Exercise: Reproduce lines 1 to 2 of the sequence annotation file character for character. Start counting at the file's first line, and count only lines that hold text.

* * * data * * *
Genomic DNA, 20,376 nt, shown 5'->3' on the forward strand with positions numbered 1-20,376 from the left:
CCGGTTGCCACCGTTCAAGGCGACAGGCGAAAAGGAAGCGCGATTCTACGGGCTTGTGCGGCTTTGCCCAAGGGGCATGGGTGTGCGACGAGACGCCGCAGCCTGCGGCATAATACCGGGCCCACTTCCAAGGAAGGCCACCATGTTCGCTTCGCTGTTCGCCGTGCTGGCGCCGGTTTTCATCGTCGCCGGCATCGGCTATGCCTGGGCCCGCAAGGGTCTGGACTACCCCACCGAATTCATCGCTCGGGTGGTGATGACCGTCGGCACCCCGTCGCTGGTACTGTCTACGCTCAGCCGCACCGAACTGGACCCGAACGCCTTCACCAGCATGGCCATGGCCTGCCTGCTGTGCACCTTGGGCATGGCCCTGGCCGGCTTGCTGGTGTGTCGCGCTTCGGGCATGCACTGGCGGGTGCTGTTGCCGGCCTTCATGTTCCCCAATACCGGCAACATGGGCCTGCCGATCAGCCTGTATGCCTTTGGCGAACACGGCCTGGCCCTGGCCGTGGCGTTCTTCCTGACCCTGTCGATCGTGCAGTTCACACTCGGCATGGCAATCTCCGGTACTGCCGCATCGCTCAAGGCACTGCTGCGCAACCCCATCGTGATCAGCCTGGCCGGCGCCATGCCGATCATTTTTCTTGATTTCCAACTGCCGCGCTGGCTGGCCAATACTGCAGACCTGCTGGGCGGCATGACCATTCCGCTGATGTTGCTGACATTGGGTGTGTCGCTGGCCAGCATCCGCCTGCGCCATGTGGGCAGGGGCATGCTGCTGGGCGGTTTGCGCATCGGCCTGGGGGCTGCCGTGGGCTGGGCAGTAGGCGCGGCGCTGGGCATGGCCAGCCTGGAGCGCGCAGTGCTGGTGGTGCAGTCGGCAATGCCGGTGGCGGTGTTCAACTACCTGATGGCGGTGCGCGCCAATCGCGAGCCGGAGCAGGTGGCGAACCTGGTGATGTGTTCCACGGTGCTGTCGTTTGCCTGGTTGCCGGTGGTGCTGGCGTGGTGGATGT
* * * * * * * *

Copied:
Genomic DNA, 20,376 nt, shown 5'->3' on the forward strand with positions numbered 1-20,376 from the left:
CCGGTTGCCACCGTTCAAGGCGACAGGCGAAAAGGAAGCGCGATTCTACGGGCTTGTGCGGCTTTGCCCAAGGGGCATGGGTGTGCGACGAGACGCCGCAGCCTGCGGCATAATACCGGGCCCACTTCCAAGGAAGGCCACCATGTTCGCTTCGCTGTTCGCCGTGCTGGCGCCGGTTTTCATCGTCGCCGGCATCGGCTATGCCTGGGCCCGCAAGGGTCTGGACTACCCCACCGAATTCATCGCTCGGGTGGTGATGACCGTCGGCACCCCGTCGCTGGTACTGTCTACGCTCAGCCGCACCGAACTGGACCCGAACGCCTTCACCAGCATGGCCATGGCCTGCCTGCTGTGCACCTTGGGCATGGCCCTGGCCGGCTTGCTGGTGTGTCGCGCTTCGGGCATGCACTGGCGGGTGCTGTTGCCGGCCTTCATGTTCCCCAATACCGGCAACATGGGCCTGCCGATCAGCCTGTATGCCTTTGGCGAACACGGCCTGGCCCTGGCCGTGGCGTTCTTCCTGACCCTGTCGATCGTGCAGTTCACACTCGGCATGGCAATCTCCGGTACTGCCGCATCGCTCAAGGCACTGCTGCGCAACCCCATCGTGATCAGCCTGGCCGGCGCCATGCCGATCATTTTTCTTGATTTCCAACTGCCGCGCTGGCTGGCCAATACTGCAGACCTGCTGGGCGGCATGACCATTCCGCTGATGTTGCTGACATTGGGTGTGTCGCTGGCCAGCATCCGCCTGCGCCATGTGGGCAGGGGCATGCTGCTGGGCGGTTTGCGCATCGGCCTGGGGGCTGCCGTGGGCTGGGCAGTAGGCGCGGCGCTGGGCATGGCCAGCCTGGAGCGCGCAGTGCTGGTGGTGCAGTCGGCAATGCCGGTGGCGGTGTTCAACTACCTGATGGCGGTGCGCGCCAATCGCGAGCCGGAGCAGGTGGCGAACCTGGTGATGTGTTCCACGGTGCTGTCGTTTGCCTGGTTGCCGGTGGTGCTGGCGTGGTGGATGT